NotesFAQContact Us
Collection
Advanced
Search Tips
Peer reviewed Peer reviewed
Direct linkDirect link
ERIC Number: EJ910246
Record Type: Journal
Publication Date: 2010-Nov
Pages: 9
Abstractor: As Provided
Reference Count: 0
ISBN: N/A
ISSN: ISSN-1072-0502
Emotional and Cognitive Information Processing: Relations to Behavioral Performance and Hippocampal Long-Term Potentiation In Vivo during a Spatial Water Maze Training in Rats
Schulz, Kristina; Korz, Volker
Learning & Memory, v17 n11 p552-560 Nov 2010
Emotionality as well as cognitive abilities contribute to the acquisition and retrieval of memories as well as to the consolidation of long-term potentiation (LTP), a cellular model of memory formation. However, little is known about the timescale and relative contribution of these processes. Therefore, we tested the effects of weak water maze training, containing both emotional and cognitive demands, on LTP in the hippocampal dentate gyrus. The population spike amplitude (PSA)-LTP was prolonged in all rats irrespective of whether they memorized the platform position or not, whereas the field excitatory postsynaptic potential (fEPSP)-LTP was impaired in good learners and enhanced in poor learners. We then dissociated the behavioral performance of rats during the water maze task by principal component analysis and by means of stress hormone concentrations into underlying "emotional" and "cognitive" factors. PSA-LTP was associated with "emotional" and fEPSP-LTP with "cognitive" behavior. PSA-LTP was depotentiated after the blockade of corticosterone binding mineralocorticoid receptors (MRs) in trained animals, while fEPSP-LTP was unaffected. These results suggest that synaptic processing and encoding of emotional information in the hippocampal dentate gyrus is realized fast and further information transfer is detectable by the reinforcement of PSA-LTP, whereas that of cognitive memories is long lasting.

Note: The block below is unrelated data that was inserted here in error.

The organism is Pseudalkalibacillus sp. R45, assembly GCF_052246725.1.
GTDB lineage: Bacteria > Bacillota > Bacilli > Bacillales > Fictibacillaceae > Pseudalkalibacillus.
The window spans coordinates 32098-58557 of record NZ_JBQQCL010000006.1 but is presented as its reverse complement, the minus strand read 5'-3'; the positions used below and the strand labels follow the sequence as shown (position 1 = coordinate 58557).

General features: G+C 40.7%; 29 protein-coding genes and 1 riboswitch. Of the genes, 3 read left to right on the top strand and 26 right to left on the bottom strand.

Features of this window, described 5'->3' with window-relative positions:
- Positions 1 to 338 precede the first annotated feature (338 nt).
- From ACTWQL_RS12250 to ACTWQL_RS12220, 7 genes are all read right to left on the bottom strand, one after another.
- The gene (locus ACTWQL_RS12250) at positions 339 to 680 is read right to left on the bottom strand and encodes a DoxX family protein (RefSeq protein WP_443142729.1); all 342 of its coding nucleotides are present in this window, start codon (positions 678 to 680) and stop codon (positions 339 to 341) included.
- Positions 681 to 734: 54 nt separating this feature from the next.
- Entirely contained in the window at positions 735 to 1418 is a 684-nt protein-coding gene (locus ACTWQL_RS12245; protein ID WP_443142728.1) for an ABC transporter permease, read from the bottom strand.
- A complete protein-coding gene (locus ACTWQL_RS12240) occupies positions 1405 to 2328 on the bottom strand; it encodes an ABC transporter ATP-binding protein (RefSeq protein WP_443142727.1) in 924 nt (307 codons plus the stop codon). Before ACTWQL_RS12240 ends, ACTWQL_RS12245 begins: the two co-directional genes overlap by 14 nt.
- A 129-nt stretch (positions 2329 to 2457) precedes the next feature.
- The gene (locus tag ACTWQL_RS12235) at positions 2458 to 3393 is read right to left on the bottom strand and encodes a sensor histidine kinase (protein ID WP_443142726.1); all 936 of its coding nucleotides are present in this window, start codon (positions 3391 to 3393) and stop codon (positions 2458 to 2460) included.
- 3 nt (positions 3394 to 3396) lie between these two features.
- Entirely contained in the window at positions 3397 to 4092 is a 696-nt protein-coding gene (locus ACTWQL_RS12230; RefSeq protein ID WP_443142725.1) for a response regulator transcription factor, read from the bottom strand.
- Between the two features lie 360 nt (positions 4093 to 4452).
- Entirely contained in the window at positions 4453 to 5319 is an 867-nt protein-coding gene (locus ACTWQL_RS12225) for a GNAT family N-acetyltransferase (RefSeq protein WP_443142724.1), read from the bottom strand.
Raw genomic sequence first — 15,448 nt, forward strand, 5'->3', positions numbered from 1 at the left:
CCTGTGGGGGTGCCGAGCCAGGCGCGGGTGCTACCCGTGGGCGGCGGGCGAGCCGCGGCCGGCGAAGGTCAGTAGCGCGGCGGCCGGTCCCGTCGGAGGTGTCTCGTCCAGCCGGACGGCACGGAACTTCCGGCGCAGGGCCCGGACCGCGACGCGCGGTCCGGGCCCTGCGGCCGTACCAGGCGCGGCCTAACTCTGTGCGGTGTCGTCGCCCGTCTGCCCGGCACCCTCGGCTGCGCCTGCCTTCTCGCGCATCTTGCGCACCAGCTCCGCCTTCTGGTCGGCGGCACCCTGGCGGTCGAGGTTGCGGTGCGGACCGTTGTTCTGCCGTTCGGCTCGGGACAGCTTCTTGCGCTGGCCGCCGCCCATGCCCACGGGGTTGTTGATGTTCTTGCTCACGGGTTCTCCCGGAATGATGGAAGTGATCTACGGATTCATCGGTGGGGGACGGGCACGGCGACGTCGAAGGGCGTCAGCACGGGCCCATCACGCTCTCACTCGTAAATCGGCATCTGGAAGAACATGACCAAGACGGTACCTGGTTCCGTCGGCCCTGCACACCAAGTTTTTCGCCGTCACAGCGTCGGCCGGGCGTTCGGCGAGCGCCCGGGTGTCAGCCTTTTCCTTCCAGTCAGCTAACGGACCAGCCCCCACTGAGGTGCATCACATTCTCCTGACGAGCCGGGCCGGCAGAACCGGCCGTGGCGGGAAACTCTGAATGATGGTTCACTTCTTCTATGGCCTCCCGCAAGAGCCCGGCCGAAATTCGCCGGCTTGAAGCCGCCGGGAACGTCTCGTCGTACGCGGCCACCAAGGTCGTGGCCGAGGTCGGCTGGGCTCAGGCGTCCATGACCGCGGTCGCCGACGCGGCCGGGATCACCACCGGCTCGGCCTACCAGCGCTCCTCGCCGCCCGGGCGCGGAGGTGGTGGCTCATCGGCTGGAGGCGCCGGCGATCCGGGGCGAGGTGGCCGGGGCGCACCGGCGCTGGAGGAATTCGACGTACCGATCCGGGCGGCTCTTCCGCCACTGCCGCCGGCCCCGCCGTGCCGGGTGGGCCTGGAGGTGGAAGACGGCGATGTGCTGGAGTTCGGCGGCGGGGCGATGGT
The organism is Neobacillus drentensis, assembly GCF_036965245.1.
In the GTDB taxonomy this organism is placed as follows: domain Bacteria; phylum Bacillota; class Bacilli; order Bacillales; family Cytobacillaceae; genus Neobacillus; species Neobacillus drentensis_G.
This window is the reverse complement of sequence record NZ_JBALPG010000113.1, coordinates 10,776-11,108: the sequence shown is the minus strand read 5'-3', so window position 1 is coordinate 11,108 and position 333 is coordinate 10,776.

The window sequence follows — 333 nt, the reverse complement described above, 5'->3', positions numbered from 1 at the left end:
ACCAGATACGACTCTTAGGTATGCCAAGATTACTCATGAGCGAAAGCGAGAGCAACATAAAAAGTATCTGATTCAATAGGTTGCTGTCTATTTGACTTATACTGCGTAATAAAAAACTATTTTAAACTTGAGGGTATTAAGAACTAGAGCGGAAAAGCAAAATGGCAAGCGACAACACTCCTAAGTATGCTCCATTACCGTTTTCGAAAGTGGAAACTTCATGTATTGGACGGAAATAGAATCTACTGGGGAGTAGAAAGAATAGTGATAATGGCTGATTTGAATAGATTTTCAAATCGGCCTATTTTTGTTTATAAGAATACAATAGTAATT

Cold Spring Harbor Laboratory Press. 500 Sunnyside Boulevard, Woodbury, NY 11797-2924. Tel: 800-843-4388; Tel: 516-367-8800; Fax: 516-422-4097; e-mail: cshpres@cshl.edu; Web site: http://www.learnmem.org/
Publication Type: Journal Articles; Reports - Research
Education Level: N/A
Audience: N/A
Language: English
Sponsor: N/A
Authoring Institution: N/A